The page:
For six evenings this summer, New Yorkers can have all of Green-Wood Cemetery’s 478 acres (almost) to themselves to meditate and contemplate a topic that we usually do our best to ignore: death.
Death and Dharma, co-hosted by the Brooklyn Zen Center and Green-Wood, kicks off on June 20 and continues through September 19. Teachers from the center, as well as guest teachers from Tibetan and Chan (Chinese Zen) traditions, will lead discussions on impermanence, interconnectedness, preparing for death, and more.
The series, which will invite advanced practitioners and meditation newbies alike to consider the various stages of decomposition all around them, is meeting a big demand for death contemplation. Harry Weil, Green-Wood’s program manager, said that the cemetery held two meditations last summer that were so “wildly successful” that the events had long waiting lists.
“We tend to bracket death as separate from our lives—it’s taboo, and people don’t feel comfortable talking about it in polite society,” Weil said. “This is about putting death into conversation.”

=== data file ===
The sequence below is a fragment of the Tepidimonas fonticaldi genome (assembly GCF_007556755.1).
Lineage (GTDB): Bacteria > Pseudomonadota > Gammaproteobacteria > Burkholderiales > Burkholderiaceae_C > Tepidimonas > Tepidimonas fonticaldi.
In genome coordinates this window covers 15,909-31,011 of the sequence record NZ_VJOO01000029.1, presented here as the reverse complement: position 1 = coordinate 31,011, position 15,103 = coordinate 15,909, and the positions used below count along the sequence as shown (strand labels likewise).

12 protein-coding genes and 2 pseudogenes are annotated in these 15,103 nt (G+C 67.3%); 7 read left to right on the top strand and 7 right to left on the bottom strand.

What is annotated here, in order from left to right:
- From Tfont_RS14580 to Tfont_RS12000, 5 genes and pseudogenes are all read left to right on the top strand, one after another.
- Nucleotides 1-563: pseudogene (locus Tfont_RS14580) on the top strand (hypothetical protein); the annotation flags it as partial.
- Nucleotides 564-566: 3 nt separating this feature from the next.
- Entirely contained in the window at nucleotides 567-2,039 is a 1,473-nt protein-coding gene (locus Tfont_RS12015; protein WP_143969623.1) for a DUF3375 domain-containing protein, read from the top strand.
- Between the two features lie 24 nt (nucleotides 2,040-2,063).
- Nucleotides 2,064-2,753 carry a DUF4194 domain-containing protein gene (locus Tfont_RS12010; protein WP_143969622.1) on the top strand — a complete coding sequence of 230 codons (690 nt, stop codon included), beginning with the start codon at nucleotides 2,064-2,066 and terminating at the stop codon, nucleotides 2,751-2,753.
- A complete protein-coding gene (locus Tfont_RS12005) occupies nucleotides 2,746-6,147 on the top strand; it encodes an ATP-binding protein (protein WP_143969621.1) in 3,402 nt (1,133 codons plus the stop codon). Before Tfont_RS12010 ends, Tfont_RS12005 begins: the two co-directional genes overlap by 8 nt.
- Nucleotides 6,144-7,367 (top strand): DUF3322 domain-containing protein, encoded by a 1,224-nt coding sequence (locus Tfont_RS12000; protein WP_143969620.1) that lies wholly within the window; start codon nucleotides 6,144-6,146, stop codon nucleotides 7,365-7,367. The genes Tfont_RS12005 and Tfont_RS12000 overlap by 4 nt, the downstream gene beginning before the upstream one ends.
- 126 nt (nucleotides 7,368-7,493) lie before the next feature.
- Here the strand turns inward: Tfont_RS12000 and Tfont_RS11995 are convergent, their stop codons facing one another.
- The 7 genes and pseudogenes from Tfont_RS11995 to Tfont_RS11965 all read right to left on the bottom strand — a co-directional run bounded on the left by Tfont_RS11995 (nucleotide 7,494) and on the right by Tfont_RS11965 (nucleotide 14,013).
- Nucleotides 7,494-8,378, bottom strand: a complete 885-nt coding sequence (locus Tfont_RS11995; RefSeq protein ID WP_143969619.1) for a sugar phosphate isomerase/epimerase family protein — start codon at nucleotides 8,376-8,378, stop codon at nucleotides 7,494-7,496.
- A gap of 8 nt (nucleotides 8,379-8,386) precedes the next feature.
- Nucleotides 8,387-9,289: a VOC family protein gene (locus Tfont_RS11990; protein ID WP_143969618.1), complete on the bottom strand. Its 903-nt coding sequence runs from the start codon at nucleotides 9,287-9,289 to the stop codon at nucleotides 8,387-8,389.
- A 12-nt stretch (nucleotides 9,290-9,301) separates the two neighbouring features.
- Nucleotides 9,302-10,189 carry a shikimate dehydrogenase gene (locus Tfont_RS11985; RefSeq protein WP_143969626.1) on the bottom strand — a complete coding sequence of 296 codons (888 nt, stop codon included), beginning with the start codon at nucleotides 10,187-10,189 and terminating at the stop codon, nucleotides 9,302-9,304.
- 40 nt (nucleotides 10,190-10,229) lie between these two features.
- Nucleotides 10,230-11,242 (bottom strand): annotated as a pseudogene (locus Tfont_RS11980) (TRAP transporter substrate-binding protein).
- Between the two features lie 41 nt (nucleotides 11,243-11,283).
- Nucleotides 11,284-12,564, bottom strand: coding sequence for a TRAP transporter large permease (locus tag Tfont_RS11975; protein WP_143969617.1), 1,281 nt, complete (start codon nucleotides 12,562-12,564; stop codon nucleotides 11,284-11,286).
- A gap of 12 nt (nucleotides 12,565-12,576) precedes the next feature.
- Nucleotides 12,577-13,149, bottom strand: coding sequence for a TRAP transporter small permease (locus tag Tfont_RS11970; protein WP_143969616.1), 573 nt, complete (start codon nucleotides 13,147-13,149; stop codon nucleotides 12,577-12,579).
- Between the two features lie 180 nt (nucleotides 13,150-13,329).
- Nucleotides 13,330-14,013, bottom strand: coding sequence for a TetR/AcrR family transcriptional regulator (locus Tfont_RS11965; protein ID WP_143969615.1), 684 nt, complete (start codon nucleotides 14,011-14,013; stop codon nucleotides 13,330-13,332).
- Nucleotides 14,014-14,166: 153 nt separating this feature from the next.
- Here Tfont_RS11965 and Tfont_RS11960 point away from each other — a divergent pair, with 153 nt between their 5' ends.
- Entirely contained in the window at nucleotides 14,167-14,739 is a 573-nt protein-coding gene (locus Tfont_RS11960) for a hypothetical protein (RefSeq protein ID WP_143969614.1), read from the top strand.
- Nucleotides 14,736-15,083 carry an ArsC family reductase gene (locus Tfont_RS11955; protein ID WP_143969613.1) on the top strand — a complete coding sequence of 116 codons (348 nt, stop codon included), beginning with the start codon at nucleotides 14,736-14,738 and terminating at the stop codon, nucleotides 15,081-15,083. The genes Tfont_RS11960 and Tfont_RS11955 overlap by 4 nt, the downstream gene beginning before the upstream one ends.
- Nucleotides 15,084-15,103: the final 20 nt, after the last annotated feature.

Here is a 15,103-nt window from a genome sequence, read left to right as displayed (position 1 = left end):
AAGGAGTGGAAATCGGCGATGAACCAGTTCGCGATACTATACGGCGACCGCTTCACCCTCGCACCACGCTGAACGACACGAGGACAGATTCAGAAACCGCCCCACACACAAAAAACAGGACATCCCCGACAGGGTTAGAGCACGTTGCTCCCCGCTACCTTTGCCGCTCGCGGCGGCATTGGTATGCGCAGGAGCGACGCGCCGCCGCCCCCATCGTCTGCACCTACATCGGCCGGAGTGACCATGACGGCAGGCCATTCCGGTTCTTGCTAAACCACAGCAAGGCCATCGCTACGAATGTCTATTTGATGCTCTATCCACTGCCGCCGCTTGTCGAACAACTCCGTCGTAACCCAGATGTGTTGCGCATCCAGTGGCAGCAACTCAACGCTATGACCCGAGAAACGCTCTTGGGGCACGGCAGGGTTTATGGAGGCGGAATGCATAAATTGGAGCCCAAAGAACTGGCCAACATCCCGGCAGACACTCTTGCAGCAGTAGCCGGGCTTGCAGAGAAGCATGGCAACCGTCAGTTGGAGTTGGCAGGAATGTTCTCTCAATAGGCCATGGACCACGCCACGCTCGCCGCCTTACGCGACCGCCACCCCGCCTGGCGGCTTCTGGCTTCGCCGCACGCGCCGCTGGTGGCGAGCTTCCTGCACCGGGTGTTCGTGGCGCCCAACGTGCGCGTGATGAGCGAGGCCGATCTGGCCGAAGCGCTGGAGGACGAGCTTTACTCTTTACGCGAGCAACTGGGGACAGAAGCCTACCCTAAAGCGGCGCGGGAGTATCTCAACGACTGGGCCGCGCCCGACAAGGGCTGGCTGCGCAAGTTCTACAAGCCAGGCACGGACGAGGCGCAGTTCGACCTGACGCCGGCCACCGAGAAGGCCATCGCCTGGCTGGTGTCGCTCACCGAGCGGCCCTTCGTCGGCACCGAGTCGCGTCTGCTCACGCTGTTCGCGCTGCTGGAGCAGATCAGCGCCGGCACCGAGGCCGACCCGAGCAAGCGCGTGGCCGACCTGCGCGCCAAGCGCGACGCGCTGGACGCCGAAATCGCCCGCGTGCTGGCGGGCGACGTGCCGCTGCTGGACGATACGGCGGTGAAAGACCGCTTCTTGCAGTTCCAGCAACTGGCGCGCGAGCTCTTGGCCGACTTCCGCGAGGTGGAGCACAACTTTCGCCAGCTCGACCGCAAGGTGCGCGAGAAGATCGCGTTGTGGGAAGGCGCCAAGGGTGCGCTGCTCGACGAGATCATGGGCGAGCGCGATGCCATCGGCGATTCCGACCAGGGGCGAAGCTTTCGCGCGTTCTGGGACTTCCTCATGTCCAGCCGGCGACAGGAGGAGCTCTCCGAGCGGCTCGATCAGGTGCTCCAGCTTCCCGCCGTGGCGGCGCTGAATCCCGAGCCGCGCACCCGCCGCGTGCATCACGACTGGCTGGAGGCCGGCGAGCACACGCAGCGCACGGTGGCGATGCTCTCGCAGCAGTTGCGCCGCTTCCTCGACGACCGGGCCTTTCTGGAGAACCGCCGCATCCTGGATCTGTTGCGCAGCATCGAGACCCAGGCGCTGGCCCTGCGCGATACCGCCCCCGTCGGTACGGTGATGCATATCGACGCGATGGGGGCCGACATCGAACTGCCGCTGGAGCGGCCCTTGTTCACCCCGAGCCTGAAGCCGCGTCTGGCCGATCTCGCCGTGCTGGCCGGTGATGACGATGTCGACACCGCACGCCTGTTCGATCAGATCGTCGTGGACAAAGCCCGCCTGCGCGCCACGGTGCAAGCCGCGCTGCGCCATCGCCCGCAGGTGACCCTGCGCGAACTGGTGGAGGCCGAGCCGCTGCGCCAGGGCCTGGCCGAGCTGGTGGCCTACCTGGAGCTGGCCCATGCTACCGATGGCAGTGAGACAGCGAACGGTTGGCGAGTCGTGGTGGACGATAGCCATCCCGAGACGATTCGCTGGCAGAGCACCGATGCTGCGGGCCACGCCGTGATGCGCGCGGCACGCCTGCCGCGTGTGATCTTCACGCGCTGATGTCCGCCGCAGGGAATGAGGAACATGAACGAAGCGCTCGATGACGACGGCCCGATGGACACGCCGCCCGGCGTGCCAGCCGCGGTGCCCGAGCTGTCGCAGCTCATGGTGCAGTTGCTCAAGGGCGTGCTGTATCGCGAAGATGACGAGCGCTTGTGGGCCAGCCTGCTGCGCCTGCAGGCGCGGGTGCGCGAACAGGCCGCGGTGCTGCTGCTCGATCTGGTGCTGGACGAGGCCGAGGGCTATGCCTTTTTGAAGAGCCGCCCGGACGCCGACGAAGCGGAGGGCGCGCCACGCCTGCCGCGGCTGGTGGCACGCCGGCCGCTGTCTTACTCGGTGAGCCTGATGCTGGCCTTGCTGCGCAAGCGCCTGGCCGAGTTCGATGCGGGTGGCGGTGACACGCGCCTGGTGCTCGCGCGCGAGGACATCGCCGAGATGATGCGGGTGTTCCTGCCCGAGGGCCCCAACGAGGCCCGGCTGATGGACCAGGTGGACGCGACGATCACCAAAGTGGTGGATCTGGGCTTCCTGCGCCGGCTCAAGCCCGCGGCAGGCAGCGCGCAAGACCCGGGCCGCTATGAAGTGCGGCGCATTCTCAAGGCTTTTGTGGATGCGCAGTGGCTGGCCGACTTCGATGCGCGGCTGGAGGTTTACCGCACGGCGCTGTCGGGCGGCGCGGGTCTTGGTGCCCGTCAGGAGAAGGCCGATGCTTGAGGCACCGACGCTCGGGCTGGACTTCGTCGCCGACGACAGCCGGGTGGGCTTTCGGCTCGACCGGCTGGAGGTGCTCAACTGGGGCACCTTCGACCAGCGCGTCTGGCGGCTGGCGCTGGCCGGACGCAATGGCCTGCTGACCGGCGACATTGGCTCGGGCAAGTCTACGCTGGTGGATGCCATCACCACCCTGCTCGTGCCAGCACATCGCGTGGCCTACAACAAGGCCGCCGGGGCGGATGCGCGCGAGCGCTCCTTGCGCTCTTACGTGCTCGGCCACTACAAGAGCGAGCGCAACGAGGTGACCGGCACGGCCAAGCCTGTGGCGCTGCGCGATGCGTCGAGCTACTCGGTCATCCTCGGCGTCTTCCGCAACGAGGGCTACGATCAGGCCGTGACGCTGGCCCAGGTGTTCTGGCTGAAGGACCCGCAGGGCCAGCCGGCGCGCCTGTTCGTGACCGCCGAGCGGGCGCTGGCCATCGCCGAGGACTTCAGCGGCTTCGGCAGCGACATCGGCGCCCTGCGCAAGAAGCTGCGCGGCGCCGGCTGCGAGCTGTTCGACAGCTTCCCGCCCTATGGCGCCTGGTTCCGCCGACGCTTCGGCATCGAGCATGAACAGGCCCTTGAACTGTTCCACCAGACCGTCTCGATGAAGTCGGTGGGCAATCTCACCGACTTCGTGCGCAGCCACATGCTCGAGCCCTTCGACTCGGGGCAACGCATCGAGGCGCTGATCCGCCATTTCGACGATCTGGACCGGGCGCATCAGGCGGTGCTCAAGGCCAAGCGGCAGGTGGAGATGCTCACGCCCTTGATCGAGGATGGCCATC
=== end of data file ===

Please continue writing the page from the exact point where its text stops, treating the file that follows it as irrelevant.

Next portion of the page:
Danielle Saint Louis, executive director of the Brooklyn Zen Center, agrees. Although there are numerous Buddhist death contemplation practices, dying is a topic that often doesn’t come up enough in temples and practice centers, she said.
If you have a hard time tuning out the hustle and bustle of the Big Apple when you meditate, not to worry. The event is after hours, so the grounds will be . . . dead quiet.
Green-Wood Cemetery is located at 500 25th St., Brooklyn, NY, 11232.
Death and Dharma starts at 7 p.m. on June 20 with a talk by Greg Snyder, teacher and cofounder of the Brooklyn Zen Center. The series continues on July 18, July 25, August 1, August 15, and September 19. Tickets are priced on a sliding scale ($5, $12, and $20). For more information on the additional teachers, and to sign up, click here.
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